To Able-Bodied People Mourning the Passing of Stephen Hawking


Stephen Hawking has passed, and it’s a sad day for many. He was very well known outside of the scientific community and recognizable to a great many people.

But this article isn’t a eulogy; it’s a message to the able-bodied fans of Stephen Hawking.

Lots of people are doing posts, sharing pictures and such to commemorate his death, which is great, but sadly many of them are extremely ableist. It loops back to something wheelchair users have been saying for a long time: Just because we are in a wheelchair, it does not mean we are “wheelchair bound.”

We are not bound, and wheelchairs do not confine us. They give us mobility; they give us the ability to move around, go places and explore. They are incredibly freeing for us!

Before I got my wheelchair, going outside was incredibly difficult, painful and utterly exhausting. After I got my chair, I cried. I saw it as a sign of my decreasing mobility, and a failing on my part. This was partially because of how society views wheelchairs and the people who use them. After I actually got into it and started using it, I found it to be incredibly freeing. The world opened up to me: short trips out no longer took days to recover from. Society disables people, sometimes more than their disabilities do. Wheelchairs are just one of many accessories that enable us.

So, this is a request to be critical of images you may come across regarding Stephen Hawking’s death. If you see an image of him standing and walking away from his chair, try to avoid sharing it, and if you feel up to it maybe call it out for what it is. It may seem harmless, or even reassuring and/or heart-warming to imagine him rising from his chair and happily dancing off into an afterlife he didn’t even believe in, but to a lot of disabled people, it’s a bit of a slap in the face.

A friend shared a post made public on Facebook by Mike E. Williams who has been collecting types of ableist posts that are popping up regarding his death and disabled life, and they range from slightly insulting to downright cringe-worthy.

Those who knew Hawking would clearly appreciate the dominating presence of a real human being, with an enormous zest for life, great humor and tremendous determination, yet with normal human weaknesses as well as his obvious strengths. He was not a man who was confined to a chair, waiting to be freed. He was so much more. He was deeply involved in disability activism, so deeming his chair as a prison he has now escaped from is extremely insulting, not only to the man himself but to the people (disabled and otherwise) who saw him as an inspiration. To quote Professor Hawking himself:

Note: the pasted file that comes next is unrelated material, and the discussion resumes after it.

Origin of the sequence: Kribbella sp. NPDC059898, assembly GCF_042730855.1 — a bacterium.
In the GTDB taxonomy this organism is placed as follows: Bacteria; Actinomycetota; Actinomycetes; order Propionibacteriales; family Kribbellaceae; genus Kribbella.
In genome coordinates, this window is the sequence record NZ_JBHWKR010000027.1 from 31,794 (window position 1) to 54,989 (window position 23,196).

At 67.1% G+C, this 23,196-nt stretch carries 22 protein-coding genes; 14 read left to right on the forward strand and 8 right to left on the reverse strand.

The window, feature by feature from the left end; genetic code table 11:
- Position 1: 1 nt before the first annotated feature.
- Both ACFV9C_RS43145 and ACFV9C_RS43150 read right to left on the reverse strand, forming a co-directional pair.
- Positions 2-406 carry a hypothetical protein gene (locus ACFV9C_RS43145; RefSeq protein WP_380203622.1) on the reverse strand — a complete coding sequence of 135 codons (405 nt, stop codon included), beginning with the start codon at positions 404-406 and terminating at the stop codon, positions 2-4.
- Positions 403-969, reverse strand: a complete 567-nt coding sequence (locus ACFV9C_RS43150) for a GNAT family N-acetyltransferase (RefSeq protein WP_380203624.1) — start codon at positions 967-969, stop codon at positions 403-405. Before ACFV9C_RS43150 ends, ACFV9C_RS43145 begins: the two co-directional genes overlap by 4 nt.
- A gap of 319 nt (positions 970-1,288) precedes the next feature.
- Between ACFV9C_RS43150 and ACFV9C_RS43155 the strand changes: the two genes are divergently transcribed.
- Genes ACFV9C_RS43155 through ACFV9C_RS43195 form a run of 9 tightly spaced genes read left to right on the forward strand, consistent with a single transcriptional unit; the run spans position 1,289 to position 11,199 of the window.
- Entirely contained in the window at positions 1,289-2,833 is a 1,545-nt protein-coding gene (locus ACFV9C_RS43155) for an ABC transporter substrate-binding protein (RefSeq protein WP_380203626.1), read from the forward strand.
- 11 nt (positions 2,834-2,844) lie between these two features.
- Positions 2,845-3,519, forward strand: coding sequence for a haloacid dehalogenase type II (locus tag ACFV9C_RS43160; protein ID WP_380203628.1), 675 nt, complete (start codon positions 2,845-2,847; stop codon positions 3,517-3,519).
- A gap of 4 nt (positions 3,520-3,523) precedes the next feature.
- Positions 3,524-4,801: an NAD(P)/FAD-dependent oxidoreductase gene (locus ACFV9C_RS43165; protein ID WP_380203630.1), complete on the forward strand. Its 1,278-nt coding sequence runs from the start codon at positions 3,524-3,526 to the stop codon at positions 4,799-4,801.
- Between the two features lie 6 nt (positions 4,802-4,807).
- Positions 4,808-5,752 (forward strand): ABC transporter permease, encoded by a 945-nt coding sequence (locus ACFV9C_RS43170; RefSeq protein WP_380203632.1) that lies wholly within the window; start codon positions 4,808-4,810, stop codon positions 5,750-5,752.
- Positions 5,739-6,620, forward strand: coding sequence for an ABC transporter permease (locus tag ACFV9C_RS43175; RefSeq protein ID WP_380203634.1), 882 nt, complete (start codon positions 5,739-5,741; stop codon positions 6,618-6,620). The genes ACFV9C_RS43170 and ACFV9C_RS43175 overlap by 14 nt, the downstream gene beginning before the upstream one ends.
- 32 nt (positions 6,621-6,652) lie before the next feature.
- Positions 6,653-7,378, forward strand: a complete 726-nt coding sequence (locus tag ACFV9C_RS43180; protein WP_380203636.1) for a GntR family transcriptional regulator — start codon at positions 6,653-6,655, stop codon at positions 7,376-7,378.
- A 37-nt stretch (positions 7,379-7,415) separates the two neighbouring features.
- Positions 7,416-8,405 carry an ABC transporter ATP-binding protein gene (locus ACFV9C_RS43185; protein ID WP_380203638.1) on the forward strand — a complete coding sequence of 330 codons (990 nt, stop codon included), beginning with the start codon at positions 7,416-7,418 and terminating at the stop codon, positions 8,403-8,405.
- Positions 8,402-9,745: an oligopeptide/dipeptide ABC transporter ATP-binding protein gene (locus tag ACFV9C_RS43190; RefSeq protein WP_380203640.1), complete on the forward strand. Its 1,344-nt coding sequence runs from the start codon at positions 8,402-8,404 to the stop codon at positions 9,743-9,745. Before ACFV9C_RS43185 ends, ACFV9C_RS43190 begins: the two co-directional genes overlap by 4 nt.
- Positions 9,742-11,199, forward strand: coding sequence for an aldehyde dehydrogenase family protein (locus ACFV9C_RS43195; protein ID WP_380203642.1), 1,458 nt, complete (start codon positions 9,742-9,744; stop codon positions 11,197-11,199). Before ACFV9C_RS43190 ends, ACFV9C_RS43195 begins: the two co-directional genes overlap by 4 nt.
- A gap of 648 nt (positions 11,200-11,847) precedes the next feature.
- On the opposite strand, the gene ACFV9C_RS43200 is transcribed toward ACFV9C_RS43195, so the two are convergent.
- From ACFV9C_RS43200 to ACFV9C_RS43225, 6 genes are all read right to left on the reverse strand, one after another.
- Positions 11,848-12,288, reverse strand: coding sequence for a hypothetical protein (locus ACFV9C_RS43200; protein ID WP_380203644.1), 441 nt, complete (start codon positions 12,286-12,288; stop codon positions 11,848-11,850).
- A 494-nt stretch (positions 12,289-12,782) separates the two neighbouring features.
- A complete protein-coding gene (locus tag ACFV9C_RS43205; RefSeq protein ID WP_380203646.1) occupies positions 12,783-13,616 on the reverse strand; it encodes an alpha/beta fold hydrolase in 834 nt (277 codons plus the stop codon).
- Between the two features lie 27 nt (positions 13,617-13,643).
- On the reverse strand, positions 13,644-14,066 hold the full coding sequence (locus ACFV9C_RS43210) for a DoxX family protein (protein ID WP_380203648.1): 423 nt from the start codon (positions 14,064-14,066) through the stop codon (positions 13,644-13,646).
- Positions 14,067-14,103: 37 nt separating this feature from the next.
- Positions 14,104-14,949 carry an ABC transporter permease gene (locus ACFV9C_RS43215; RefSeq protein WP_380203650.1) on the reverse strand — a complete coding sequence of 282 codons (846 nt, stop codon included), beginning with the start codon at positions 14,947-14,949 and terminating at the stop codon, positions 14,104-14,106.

“My advice to other disabled people would be, concentrate on things your disability doesn’t prevent you doing well, and don’t regret the things it interferes with. Don’t be disabled in spirit, as well as physically.”

Hawking was a great man; an activist for human rights, a critic against Tory policies, not to mention his achievements in science. His death is a loss to the world. He wasn’t a person trapped in a wheelchair. He was disabled, and didn’t shy away from it. When a person with glasses dies we don’t post pictures of them throwing the glasses in a bin, galloping towards the sunset.

So why do so many posts, articles, images show him walking away from the wheelchair, being finally freed from its “confines?” And given he was an atheist, what exactly is he walking towards? Or, the strangest to me so far, that he finally “lost” the fight to his disease. He lived a very full life, doing what he loved to the great age of 76. I can’t see that he “lost the fight” at all.

This seems to happen pretty much every single time a person who is disabled and well known dies. This time, it would be nice if people would think a little deeper and consider the implications of drawing an image of a “liberated” Hawking walking from his chair.

Image Credits: Philly Cashion

Photo via Wikipedia.


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